There are an overwhelming number of new computers on the market! It will be impossible to stay up to date on the brands and models – and almost impossible to get hands-on experience with more than a small fraction of what’s out there.

Click through to this article and take a look at some (but not all) of the new computers introduced by manufacturers on the day that Windows 7 was launched.


Random example – the first one on the list: Sony’s Vaio L is an all-in-one with a 24” touchscreen. You’re looking at the whole thing! There’s a computer in that thin monitor, with a BluRay disc drive that comes popping out the side. It would be possible to run it without much more than a power cable: it has built-in 802.11 wireless, a built-in webcam, an optional built-in TV tuner, plus the wireless controller for the keyboard and mouse.

It’s one of six all-in-ones highlighted in the Engadget article, and that’s only a few of the all-in-ones that have hit the market or that will be released shortly.

win7-optiplex Incidentally, if you’re short on space but want something that isn’t quite as cutting edge, take a look on the right at what Dell can put together for the smallest Optiplex 760 – a monitor stand that holds the computer out of sight behind the screen. It’s kludgy but kind of cute, eh?

Looking for a notebook? There are twelve listed in the Engadget article, plus seven more netbooks. Every single one has something to recommend it and none of them have any obvious problems; in fact, they all look pretty darned good. Remember, this is just a sample of what was announced on October 22, and it doesn’t include Dell or some of the other major manufacturers.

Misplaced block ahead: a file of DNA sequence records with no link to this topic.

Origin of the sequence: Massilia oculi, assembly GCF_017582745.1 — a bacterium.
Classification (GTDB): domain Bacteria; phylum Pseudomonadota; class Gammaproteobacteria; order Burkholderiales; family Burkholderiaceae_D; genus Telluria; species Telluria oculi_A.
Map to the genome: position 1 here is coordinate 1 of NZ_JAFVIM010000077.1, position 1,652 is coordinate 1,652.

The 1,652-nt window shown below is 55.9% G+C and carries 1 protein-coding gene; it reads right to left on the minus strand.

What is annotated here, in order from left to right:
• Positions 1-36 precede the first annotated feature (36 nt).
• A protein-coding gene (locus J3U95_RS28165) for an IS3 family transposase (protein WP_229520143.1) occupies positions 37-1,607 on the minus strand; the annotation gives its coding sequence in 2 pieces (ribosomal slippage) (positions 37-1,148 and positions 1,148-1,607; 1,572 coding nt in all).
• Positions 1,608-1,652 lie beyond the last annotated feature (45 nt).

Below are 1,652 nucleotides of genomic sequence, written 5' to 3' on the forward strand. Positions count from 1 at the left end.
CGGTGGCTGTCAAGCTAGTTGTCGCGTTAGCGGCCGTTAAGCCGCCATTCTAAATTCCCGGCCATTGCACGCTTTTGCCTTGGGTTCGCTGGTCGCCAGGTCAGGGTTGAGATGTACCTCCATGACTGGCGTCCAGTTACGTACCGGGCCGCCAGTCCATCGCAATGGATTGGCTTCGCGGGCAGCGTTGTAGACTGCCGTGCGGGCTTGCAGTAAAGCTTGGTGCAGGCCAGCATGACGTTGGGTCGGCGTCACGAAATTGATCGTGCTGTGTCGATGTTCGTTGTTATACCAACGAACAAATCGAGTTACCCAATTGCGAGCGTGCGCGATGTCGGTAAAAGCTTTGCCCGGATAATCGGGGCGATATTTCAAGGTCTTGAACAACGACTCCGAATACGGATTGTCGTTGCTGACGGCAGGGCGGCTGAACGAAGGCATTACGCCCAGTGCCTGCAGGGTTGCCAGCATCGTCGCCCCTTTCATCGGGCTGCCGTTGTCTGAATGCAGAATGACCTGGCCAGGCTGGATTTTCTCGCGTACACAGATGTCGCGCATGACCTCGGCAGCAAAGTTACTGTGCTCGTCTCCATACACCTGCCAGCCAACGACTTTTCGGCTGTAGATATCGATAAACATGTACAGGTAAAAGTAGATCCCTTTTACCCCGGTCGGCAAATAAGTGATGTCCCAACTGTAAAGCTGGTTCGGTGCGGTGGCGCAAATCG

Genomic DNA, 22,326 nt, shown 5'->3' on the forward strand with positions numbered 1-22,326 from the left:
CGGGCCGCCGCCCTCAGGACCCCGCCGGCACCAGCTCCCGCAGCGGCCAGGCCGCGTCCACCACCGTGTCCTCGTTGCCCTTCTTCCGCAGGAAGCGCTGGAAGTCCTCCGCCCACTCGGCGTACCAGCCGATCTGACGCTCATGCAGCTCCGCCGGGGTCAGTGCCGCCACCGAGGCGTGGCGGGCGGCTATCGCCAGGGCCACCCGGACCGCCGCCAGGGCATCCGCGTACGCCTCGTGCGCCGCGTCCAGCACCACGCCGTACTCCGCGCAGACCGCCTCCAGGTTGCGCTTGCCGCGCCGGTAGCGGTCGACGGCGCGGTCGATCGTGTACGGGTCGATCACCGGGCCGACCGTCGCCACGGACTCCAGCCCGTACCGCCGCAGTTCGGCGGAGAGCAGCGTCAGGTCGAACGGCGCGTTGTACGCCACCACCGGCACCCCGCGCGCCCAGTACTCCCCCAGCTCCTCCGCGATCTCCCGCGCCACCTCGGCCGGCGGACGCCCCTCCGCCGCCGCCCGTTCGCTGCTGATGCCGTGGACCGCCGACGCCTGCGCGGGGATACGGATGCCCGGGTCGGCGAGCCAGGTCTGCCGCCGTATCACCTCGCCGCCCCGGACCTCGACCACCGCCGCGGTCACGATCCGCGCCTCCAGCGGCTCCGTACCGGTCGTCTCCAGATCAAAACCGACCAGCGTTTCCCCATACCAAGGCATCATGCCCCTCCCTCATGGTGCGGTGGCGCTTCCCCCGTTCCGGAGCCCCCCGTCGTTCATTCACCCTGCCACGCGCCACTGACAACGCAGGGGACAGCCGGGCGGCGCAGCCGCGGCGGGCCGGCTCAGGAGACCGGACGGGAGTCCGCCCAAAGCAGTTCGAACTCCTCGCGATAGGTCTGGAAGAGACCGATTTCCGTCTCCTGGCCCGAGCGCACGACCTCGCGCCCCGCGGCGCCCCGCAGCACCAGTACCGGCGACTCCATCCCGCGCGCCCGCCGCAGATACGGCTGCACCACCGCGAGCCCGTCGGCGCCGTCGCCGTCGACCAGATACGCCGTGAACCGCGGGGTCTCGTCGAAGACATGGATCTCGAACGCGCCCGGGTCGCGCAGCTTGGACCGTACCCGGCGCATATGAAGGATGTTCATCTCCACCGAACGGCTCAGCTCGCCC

There will be a lot of notebooks in the $500-700 range, like the HP Pavilion dm3 on the left. They’ll be thin and light, they’ll be slightly smaller than you expect, and the battery life will be spectacular. I’ll write up some more details about shopping but for the moment make a mental note that you’ll have to buy Microsoft Office 2007 separately (about $180 if you want the version with Outlook), and most of the thin notebooks omit the DVD drive. If you’re young and technically agile you can live without it, but everyone else will wind up buying a USB DVD drive for a hundred bucks or so.

It’s a lot to absorb but everything makes a good impression so far.

Microsoft has created a site to help people shopping for notebook computers. Windows PC Scout has a pool of “recommended laptops” and will lead you through some questions to narrow down the list. I assume it’s an advertising site and the manufacturers have paid to be represented but – and I mean this in the nicest possible way – who cares? Anything that helps cut down the overwhelming number of choices is helpful.


Happy shopping!

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